Daily diet of oats
A bowl of oats a day is perfect if you are trying to prevent or are currently dealing with heart disease or diabetes. Studies have shown that diabetics given foods rich in oats experience much lower rises in blood sugar than those given white rice or bread.
Oats contain a specific type of fibre which has cholesterol lowering properties. This makes it an extremely beneficial food for post-menopausal women with high cholesterol and high blood pressure levels.
Unique antioxidants have been found in oats which reduce the risk of cardiovascular disease. And what is more, oats are also a protection against breast cancer for pre-menopausal women.
Oats are full of minerals, especially calcium and phosphorus. The regular consumption of oats helps maintain strong bones as well as strong teeth. Oats are also a good source of magnesium and iron too. With 6.1 gm of protein per one cup (one-half cup raw), oats are a good source of protein. Being rich in the B-vitamins such as thiamine, riboflavin and niacin, they are extremely important for energy production.
As you will now note, oats are a true “superfood” and adding them to your daily diet will not only boost your energy levels, but your immune responses as well!
The writer is a Mumbai-based nutritionist.
2 cups oats
2 tbsp rice
Buttermilk/yoghurt (enough to soak and cover the oats)
2 green chillies
Salt to taste
A pinch of hing (asafoetida)
Jeera or cumin (optional)
1. Add the rice and oats into a bowl carefully seeing that all the husk (if any) is removed. To this add the buttermilk or yoghurt and allow the mixture to soak for 20 minutes.
2. When done pour into a blender and grind well.
3. Add salt, hing, chopped green chillies, coriander and a little water to get a dosa batter consistency.
4. Heat a dosa tava and start making your dosas. (This dosa will be a bit soft but very tasty.)
Like the lady in Goodness Gracious Me said, you can apparently make anything with ‘a small aubergine’. Seriously though — what a glorious vegetable. Yotam Ottolenghi has an entire chapter in his book called the Mighty Aubergine. Nigel Slater accords it a sexiness akin to the fig. I despise the fig so I can’t grasp the weight of that compliment but there is something quite irresistible about the way it yields to heat and fire, exuding a warm smokiness as the flesh melts into a mass. The Bengalis flour it and fry it, we all make bharta in our own ethnic ways, there’s moutabal and/or baba ganouj, the Greeks stuff it, you can just chop it, fry it up with garlic and toss it into pasta with herbs… yes, and you know at least 10 more things you can do. So here are a selection of international recipes one or two are classics like the Melanzane Parmigiano (Parmesan aubergine) and one is quite rare, the Ajvar. They’re all super easy and call for no rare ingredients or complicated implements. And each is more delicious than the next.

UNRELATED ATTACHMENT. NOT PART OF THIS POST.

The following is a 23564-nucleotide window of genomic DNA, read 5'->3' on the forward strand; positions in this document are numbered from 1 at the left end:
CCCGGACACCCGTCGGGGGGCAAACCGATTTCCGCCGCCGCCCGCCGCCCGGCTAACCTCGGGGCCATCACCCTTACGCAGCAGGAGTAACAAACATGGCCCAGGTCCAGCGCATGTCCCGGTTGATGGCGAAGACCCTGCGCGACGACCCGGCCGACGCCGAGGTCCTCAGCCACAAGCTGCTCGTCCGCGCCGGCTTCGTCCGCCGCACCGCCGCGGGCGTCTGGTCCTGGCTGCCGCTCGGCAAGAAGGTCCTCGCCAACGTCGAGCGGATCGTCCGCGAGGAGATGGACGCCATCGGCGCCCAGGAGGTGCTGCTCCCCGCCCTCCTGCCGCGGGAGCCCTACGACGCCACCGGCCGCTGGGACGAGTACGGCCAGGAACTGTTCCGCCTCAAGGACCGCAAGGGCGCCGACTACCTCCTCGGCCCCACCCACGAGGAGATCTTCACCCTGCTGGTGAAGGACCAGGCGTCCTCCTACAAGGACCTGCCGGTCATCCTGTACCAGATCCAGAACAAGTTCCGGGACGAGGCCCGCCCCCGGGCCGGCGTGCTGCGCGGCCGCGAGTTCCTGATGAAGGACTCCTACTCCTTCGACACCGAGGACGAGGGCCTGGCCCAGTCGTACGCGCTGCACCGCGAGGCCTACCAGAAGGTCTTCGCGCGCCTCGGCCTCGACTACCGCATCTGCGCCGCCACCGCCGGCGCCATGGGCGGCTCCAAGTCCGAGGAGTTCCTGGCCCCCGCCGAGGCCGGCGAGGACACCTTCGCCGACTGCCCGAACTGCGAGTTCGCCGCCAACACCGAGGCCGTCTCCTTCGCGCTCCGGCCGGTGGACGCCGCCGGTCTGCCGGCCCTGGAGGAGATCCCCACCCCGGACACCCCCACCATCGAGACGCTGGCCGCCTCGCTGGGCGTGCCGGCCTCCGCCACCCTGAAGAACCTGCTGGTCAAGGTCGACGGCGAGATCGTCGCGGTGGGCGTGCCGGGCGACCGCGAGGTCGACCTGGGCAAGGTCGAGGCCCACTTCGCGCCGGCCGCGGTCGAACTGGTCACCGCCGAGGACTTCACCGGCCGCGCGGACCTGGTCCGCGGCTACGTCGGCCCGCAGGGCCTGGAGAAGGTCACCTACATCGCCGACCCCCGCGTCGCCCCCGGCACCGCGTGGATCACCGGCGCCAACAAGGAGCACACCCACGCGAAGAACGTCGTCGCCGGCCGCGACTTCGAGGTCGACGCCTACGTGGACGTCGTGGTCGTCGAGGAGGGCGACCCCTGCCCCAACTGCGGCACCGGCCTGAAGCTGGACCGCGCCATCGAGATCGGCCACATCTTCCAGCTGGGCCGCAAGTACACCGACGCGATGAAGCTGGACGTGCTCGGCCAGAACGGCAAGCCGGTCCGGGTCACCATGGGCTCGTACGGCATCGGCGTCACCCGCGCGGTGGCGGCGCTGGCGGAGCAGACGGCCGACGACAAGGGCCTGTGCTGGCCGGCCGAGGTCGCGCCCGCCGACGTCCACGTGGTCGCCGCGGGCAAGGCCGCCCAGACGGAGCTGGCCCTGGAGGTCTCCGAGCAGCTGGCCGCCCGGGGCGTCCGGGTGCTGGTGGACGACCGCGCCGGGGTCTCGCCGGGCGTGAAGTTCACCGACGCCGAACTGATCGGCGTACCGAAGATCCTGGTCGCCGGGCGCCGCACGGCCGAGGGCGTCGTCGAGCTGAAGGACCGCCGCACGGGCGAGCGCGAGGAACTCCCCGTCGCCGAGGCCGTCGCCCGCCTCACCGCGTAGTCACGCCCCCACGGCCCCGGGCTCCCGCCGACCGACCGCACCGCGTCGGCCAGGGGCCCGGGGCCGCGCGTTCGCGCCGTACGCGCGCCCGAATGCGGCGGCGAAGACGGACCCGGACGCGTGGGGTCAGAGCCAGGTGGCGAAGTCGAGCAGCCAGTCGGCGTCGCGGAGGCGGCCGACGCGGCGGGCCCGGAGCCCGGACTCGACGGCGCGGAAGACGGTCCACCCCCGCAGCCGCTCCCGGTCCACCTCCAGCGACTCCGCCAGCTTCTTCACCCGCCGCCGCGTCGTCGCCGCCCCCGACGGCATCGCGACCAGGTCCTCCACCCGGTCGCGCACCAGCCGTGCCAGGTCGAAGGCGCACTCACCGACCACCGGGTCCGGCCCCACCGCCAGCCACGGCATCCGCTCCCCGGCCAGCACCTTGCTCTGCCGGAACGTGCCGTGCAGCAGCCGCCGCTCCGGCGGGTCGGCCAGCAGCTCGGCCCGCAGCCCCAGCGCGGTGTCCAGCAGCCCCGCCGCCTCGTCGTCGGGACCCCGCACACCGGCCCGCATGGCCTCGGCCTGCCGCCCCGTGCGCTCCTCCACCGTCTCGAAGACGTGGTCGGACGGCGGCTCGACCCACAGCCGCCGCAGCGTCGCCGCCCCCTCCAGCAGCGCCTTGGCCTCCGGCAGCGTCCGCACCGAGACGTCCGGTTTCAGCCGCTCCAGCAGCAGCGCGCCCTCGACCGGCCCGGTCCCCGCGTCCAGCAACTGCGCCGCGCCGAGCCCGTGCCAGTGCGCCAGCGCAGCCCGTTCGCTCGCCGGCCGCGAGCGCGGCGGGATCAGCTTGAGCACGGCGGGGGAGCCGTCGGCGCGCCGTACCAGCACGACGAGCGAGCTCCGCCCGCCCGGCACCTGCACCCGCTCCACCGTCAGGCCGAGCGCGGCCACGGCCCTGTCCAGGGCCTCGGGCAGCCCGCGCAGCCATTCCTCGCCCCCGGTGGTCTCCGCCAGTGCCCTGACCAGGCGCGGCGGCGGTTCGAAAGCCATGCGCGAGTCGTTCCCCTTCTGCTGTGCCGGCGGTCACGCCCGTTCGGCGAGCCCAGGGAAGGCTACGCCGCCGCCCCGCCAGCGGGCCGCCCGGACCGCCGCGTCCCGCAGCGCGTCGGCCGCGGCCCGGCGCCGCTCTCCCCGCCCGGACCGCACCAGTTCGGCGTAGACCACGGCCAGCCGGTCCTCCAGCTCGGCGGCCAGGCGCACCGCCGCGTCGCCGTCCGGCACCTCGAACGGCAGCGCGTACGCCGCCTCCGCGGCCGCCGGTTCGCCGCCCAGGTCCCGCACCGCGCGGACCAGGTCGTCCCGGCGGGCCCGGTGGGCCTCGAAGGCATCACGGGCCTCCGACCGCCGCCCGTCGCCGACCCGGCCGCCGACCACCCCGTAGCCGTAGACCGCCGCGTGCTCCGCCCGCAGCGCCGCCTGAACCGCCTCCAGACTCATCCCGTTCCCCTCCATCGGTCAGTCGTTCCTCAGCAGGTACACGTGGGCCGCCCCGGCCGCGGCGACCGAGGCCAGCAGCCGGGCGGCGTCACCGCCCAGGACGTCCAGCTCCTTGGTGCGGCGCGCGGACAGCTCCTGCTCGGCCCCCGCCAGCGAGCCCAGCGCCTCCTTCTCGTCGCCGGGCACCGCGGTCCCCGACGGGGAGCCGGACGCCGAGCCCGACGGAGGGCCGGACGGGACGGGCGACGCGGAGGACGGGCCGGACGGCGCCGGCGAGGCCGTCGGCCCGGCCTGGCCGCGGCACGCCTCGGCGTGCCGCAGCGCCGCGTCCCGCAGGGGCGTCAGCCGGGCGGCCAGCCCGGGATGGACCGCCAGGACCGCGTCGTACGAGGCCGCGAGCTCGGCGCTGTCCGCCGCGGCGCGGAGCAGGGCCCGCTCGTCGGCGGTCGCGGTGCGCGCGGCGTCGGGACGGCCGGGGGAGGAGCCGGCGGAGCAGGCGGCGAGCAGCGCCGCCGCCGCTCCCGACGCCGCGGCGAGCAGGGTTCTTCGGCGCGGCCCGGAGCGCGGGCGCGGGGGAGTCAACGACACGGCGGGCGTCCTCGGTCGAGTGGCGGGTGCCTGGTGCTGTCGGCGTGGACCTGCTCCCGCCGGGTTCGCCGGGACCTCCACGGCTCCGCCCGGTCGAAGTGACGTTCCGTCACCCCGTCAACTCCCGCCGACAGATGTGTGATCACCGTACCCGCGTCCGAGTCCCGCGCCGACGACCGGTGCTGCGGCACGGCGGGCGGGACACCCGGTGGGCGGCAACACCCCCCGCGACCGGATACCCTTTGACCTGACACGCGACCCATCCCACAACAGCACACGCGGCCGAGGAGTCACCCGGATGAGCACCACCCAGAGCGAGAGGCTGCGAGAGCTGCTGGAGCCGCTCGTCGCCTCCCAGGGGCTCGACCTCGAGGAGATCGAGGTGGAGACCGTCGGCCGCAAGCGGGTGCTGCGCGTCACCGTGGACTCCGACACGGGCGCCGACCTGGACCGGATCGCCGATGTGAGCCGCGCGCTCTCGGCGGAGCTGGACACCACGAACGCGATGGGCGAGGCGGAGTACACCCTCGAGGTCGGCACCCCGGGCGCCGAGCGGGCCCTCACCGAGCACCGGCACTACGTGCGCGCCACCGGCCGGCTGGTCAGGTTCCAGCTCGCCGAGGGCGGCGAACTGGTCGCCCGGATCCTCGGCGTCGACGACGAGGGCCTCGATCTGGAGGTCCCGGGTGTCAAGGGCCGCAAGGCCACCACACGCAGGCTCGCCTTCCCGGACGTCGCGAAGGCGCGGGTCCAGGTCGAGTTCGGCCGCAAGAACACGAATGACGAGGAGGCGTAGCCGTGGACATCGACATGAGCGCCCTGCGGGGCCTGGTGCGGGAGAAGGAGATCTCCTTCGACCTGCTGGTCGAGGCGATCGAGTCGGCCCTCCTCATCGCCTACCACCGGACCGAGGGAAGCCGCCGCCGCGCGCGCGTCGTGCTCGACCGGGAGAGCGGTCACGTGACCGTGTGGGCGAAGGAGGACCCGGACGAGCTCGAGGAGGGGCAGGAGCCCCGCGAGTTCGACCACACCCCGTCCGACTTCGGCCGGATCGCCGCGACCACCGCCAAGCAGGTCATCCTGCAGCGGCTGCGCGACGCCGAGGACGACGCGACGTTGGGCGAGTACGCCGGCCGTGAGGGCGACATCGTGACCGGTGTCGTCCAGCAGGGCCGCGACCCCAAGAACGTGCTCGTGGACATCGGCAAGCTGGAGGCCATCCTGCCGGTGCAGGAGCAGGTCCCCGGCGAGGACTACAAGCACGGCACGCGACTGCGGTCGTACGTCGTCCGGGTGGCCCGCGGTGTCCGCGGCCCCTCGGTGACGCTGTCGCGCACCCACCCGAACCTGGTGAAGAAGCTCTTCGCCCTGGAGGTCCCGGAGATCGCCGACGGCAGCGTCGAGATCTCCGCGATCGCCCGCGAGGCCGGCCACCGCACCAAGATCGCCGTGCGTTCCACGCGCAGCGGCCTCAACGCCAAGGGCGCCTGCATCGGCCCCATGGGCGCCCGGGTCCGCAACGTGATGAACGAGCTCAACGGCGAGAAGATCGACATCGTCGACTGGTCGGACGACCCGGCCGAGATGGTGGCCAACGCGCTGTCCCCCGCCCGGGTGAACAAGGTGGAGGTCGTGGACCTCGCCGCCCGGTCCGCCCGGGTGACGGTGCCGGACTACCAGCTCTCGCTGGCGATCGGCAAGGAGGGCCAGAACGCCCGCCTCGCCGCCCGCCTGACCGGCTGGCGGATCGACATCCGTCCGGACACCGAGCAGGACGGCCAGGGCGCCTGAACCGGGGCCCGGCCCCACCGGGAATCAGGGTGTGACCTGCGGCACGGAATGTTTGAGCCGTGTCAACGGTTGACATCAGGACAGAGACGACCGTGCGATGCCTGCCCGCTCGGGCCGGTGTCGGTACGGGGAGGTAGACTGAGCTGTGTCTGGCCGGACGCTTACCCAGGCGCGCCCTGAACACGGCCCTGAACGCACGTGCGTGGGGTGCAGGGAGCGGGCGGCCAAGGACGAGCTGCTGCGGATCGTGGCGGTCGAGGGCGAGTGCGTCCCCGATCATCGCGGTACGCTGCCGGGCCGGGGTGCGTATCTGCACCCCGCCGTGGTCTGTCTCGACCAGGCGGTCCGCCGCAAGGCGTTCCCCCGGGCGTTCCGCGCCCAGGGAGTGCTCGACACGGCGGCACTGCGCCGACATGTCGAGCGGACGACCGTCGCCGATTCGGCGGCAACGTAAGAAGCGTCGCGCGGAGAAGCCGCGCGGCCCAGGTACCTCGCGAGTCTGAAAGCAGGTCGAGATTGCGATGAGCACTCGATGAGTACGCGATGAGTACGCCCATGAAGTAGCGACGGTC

2 roasted aubergines, skinned
(you’re looking for about 2 cups of roasted aubergine)
2 cloves of garlic
1 small onion finely chopped
½ cup of brandy
½ cup of cream
salt and pepper to taste
a pinch of nutmeg
1 bay leaf
Toasted pine nuts and chilli flakes for garnish (optional)
Roughly chop the roasted aubergine flesh. In a wide pan, on a gentle flame, start sautéing the onion, bay leaf and garlic until the onion is very soft but not brown. Throw the aubergine flesh into the pan and continue sautéing. Now, using a tadka spoon or a deep stainless steel spoon, set the brandy alight and pour it into the pan and quickly stir. The flames may shoot up so be alert but the alcohol will quickly burn and the flames will subside. If you’re trying to impress anyone, this is a good move to practice. Pour in the cream, season with salt and pepper and nutmeg and taste. Remove the bay leaf and discard. Blend the entire mass and pour into a small bowl or tureen. Garnish and leave to set.
Aubergine with miso Orange Sauce
6 baby aubergines
2 tablespoons light soy sauce
2 tablespoons tahini (or ground white sesame seeds)
1.5 tablespoons honey or 2 tablespoons brown sugar
Zest and juice of 1 orange
1 tablespoon miso paste
Cut the aubergines twice or so until the stem and open them out to make a ‘flower’ or dragon fly. Brush with olive oil and salt and grill them or fry them.